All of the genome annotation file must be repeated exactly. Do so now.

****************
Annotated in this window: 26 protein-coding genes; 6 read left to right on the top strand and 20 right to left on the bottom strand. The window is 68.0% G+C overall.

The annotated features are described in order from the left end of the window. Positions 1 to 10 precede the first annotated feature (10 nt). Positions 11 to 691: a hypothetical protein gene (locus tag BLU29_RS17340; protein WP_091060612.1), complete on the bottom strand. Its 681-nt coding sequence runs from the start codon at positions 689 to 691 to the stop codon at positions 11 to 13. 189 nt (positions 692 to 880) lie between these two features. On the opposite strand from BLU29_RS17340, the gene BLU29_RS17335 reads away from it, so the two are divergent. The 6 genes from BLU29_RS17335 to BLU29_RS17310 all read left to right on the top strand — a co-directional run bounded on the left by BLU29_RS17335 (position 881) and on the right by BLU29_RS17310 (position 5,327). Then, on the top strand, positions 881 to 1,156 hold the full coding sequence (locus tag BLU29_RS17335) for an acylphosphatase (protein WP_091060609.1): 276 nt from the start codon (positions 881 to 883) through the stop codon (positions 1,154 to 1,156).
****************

Annotated in this window: 26 protein-coding genes; 6 read left to right on the top strand and 20 right to left on the bottom strand. The window is 68.0% G+C overall.

The annotated features are described in order from the left end of the window. Positions 1 to 10 precede the first annotated feature (10 nt). Positions 11 to 691: a hypothetical protein gene (locus tag BLU29_RS17340; protein WP_091060612.1), complete on the bottom strand. Its 681-nt coding sequence runs from the start codon at positions 689 to 691 to the stop codon at positions 11 to 13. 189 nt (positions 692 to 880) lie between these two features. On the opposite strand from BLU29_RS17340, the gene BLU29_RS17335 reads away from it, so the two are divergent. The 6 genes from BLU29_RS17335 to BLU29_RS17310 all read left to right on the top strand — a co-directional run bounded on the left by BLU29_RS17335 (position 881) and on the right by BLU29_RS17310 (position 5,327). Then, on the top strand, positions 881 to 1,156 hold the full coding sequence (locus tag BLU29_RS17335) for an acylphosphatase (protein WP_091060609.1): 276 nt from the start codon (positions 881 to 883) through the stop codon (positions 1,154 to 1,156).